1. Running back: With LaDainian Tomlinson not expected to return and Darren Sproles not being an every-down back, the Chargers need to shore up this position.

2. Defensive tackle: Jamal Williams missed all but one game last year injured; the Chargers have to face the fact he is returning for his 13th season this year. A replacement here is needed.

3. Cornerback: If the Chargers go a different direction in regard to starter Antonio Cromartie, a replacement needs to be found. He may not be on the roster, and that includes former first-round pick Antoine Cason.




--DT Alfonso Boone filled a need last year but the team looks to get younger here.

--TE Brandon Manumaleuna is a solid blocker and should return -- he likes the offense.

--C Dennis Norman is at a spot where the team has depth and likely won't come back.

--WR Kassim Osgood is a three-time Pro Bowler as a special-teamer; he wants to try his luck at receiver and could flee.

--OL Jon Runyan is going to retire and run for Congress.

--DT Ian Scott doesn't have the upside the Chargers are looking for and will likely depart.

--TE Kris Wilson is a solid special-teams player, but if someone offers him more of a chance to contribute in a base offense, he's gone.

RESTRICTED FREE AGENTS (*indicates restricted because of uncapped year)

--RT Jeromey Clary will return but will be pushed by Brandyn Dombrowski for a starting job.

--*ILB Tim Dobbins is a solid backup after getting lapped by Brandon Siler; should return.

--*WR Malcom Floyd could likely get more passes thrown his way elsewhere, but he likes San Diego and will likely take a little less to remain here.

--*DT Antonio Garay was a late-season addition and doesn't figure in the team's plans moving forward.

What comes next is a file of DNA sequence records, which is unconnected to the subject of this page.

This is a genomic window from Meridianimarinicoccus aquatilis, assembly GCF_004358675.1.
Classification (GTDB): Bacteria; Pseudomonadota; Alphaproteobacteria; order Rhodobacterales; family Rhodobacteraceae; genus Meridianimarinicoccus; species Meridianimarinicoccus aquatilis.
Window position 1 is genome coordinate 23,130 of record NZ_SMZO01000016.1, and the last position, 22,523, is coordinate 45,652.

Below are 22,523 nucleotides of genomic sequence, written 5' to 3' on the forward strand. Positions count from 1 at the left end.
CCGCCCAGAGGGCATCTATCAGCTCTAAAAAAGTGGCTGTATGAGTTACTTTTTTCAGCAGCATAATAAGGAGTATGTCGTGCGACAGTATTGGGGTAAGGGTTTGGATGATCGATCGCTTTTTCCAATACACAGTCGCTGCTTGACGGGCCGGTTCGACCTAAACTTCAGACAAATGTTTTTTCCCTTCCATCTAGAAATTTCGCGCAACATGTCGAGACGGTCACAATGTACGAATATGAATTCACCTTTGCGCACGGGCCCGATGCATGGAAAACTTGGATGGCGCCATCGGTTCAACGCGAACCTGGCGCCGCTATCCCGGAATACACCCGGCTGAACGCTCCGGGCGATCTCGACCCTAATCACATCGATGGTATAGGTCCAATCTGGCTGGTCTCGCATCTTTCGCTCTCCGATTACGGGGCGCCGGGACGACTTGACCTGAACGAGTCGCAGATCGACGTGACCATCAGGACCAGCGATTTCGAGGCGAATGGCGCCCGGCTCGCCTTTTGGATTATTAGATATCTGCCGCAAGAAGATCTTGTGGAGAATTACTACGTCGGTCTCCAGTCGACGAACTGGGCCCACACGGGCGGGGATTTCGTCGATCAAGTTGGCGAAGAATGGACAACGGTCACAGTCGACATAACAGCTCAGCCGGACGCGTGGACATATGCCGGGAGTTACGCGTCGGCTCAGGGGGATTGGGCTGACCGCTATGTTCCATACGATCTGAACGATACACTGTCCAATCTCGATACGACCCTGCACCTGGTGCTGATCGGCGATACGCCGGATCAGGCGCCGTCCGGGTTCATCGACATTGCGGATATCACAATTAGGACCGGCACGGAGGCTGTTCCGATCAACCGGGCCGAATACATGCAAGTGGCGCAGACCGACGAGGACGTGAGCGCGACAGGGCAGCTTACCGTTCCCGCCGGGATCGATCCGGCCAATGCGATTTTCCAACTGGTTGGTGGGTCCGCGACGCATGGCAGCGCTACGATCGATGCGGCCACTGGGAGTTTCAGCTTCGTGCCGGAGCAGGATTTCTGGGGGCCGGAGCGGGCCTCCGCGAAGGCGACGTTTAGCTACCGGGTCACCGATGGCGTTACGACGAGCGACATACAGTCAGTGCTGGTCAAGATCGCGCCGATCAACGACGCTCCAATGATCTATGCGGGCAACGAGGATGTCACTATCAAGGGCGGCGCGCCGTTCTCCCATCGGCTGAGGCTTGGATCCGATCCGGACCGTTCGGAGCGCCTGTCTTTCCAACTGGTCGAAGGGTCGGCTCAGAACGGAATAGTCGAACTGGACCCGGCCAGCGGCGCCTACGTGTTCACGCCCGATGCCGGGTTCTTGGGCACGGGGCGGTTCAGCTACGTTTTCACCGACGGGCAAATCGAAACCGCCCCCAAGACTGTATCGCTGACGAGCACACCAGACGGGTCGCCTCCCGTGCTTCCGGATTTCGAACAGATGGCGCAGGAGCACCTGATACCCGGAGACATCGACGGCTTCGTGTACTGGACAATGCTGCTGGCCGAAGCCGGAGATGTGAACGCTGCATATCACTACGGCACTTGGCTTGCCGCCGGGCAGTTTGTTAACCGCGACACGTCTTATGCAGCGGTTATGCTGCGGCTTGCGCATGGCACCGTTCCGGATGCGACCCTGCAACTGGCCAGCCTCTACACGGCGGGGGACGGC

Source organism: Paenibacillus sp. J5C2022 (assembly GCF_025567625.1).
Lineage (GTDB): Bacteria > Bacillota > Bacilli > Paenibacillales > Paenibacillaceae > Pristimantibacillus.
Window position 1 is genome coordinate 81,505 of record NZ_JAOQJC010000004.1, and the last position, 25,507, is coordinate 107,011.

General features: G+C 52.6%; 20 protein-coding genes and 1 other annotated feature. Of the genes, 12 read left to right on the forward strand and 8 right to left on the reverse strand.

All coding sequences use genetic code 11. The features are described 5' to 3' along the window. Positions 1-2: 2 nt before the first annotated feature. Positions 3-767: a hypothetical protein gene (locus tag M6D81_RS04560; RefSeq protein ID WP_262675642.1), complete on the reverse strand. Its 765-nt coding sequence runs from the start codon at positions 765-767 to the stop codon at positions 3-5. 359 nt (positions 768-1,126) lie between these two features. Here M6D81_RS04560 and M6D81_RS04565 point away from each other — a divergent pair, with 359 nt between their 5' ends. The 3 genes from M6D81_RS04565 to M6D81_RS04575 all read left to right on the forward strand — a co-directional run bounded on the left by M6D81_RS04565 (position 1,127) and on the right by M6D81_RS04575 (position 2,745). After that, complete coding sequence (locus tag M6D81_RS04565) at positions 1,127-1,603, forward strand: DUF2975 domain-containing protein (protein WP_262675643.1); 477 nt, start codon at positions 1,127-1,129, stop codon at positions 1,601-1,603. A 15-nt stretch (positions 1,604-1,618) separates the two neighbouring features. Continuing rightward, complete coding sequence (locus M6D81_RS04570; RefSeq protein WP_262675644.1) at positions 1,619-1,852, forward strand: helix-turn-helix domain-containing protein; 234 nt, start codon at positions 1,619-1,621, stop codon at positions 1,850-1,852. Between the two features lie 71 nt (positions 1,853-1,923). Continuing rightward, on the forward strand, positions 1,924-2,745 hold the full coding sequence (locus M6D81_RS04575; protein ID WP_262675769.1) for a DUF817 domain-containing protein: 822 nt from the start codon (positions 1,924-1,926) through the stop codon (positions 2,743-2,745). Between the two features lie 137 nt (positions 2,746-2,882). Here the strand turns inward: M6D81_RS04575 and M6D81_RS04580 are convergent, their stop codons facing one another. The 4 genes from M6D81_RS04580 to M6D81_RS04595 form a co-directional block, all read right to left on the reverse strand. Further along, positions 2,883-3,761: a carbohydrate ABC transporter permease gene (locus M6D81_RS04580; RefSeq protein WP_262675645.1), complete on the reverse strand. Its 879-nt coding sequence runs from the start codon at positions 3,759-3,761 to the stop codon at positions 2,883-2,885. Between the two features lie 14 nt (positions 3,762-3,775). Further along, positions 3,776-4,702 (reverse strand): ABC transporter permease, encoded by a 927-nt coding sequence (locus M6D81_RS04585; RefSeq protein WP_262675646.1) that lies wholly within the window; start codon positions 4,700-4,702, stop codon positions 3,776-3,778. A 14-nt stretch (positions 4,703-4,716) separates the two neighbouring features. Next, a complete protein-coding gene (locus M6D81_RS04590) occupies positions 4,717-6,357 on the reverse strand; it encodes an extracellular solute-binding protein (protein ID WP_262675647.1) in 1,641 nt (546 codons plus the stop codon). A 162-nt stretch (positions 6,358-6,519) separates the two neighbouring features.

--*C Eric Ghiaciuc won't have a place with the number of linemen -- when healthy -- ahead of him.

--*OLB Marques Harris is a decent pass rusher but the Chargers will likely see him go where he would get more of a chance to contribute.

--*WR Vincent Jackson is the team's top receiver and will be brought back -- unless the team has grown tired of his immaturity; that's doubtful after two 1,000-yard seasons.

--*DL Travis Johnson will probably have to settle for less money, but the former first-round pick of the Texans might have found a home in San Diego.

--*LT Marcus McNeill is a stud at left tackle and among the team's biggest offseason priorities.

--*OLB Shawne Merriman will return, possibly, if willing to swallow his pride and lower his price tag. A motivated Merriman playing on a one-year deal could be attractive to the Chargers.

--*RB Darren Sproles isn't likely to be named the franchise player again this year and could flee if offered a long-term deal.

--*LB Dontarrious Thomas seldom saw the field when arriving late last year and appears to be a goner.

--*QB Charlie Whitehurst is learning a ton at the No. 3 spot, so he finally absorbs one more year of education and then moves on.


--OLB Antwan Applewhite can deliver a burst off the ball and is keen on special teams. He should be brought back.

--FB Mike Tolbert continues to improve and the Chargers could give him more carries in the base offense, depending on the situation at running back.